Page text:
Wednesday, June 22, 2005
One of my new favorite bloggers is Knottyboy. He's funny as shit, but sometimes he just rips into something with a vengeance like nothing else I have known. Case in point, today's posting. Read it. And you'll see what I mean. And here I thought I was sick of Tom Cruise? I'm much more sick of this asshole.
Monday, June 20, 2005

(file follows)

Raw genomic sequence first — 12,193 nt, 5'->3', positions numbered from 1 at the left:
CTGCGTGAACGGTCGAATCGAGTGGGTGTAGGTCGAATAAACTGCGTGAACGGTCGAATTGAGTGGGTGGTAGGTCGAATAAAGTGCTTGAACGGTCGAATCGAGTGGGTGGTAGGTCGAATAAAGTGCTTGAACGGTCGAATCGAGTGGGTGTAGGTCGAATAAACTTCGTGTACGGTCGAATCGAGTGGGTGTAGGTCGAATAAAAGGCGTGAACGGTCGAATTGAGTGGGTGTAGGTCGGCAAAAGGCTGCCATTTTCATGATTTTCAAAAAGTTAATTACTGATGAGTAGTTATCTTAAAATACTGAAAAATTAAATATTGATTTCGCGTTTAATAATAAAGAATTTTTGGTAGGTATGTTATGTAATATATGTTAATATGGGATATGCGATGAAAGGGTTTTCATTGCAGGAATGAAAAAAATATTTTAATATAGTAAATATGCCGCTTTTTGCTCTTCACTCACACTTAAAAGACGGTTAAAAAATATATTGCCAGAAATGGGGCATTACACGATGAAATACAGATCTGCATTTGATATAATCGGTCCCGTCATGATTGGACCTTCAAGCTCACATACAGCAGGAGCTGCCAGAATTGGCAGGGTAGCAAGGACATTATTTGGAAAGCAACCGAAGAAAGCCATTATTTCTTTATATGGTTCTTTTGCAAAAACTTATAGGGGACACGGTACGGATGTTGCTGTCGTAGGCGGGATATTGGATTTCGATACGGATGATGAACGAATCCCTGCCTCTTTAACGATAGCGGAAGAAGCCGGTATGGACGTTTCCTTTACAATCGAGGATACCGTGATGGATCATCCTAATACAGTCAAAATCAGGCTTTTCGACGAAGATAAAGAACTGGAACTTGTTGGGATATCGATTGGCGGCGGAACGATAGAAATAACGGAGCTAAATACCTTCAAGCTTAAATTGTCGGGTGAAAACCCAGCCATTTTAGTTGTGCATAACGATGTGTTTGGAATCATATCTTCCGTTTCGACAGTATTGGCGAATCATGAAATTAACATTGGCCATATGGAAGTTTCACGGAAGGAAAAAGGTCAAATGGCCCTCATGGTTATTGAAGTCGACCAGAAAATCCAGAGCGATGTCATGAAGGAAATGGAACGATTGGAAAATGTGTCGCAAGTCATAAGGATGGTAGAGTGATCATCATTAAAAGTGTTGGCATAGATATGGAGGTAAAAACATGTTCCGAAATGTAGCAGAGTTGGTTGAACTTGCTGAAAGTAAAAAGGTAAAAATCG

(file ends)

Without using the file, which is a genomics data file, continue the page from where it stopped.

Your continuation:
Dearest Tom Cruise, I want to start this letter by telling you that I've always liked you. As far back as I can remember, I thought you were pretty cool. OK, I had a crush on you. I won't lie. I'll never forget the issue of "Teen Beat" that my sister bought with you on the cover in a tank-top. I about wet myself. Let's face it, Tommy. You've had one heck of a career. Nobody can deny that. You've been a heartthrob teen star, a dashing young man, a swinging single, a devoted husband and father, and then a once-again available divorcee. And yet you've always remained high in the public's admiration. But Tom, you're blowing it. Big time. First of all, let's talk about that monkey act you pulled on Oprah. I mean come on. Beating your chest and swinging your arms like a friggin' chimpanzee. Over what? A girl? Who's half your age... or LESS? What's going on, Tom? Why are you resorting to such foolishness? You're not 20 anymore. You're not even 30. You're in your 40s. 40-something men do not jump on furniture. They don't do backflips. They don't act like 10-year olds. What's gotten into you? OK fine, you love the girl. Great! Good for you. But can't you just sit there like a grown man and say so? Why the antics? Why the acrobatics? We'd believe you if you just tell it to us straight ... er... honestly. And all this Scientology stuff is getting out of hand too. We've been hearing about it for years, but it's starting to get ridiculous. How many brains have you washed in your lifetime? Nicole converted. (But is she still "in"? I wonder.) Now you've got Katie. And now she's "in" too. Oh now I'm not begrudging your right to believe what you want to believe in. This is America after all, and it is, despite what some people want us to believe, a free country. But all this machination is just a little bit too suspicious, Tommy Boy. And now you're engaged? Well what a surprise that was! How long have you been dating her, Tom? A month? Two? How well do you know her, really? Have you met her parents? Do they approve? Well I would be happy for you, Tom, but what I read the other day in the papers, which you know always print the truth, really cinched it for me. You said that you asked her to marry her to quell the rumor mill and put an end to the tabloid witchhunt. Oh Tom. Have you learned nothing in your 42 years? The hunt has just begun. Of course, it may be just mere coincidence that both of you have movies coming out right about now... Katie has that Batman flick and you get to play Orson Welles or something or other in War of the Worlds. Coincidence? Ha. Come on, Tom. You know exactly what you're doing. You're playing this for all it's worth, and you're loving every minute of it. You're getting attention galore, and YOU LOVE IT. It's been kind of quiet on the Cruise front for the last few years, and you just couldn't stand it. Yeah ok, you dated Penelope Cruz for a while, but oh, I don't know, something about the Cruise/Cruz rhymey-rhyme thing probably didn't appeal to you so you nixed that one. Thing is, I just don't buy it, Tom. I really don't. In fact, it's been hard for me to buy in to most of your romances. Yeah I know the rumor mills have been going around for YEARS about your sexuality, but I really don't care about that anymore. If you're gay, fine. If you're straight, fine too. I'm just tired of hearing about you. I'm tired of seeing your face. I'm tired of hearing your shrieky voice. I'm tired of the tabloids salivating over your every move. It's getting old, and I am over it. So Tom, do me a favor and just shut the fuck up. Please. Go away. Get married if you must (again), move to some deserted island, and stay there. I'm done with you. I don't care what you do, I don't care who you date, and I don't care who you "love." If you're so hungry for attention that you have to pull these stunts and make these scenes, then you're more screwed up than I ever thought before. Get help buddy. And get lost. At least Nicole seems to be doing well. Which is good, 'cause I always liked her better anyway. Best of luck. Sincerely, RcktMan Rick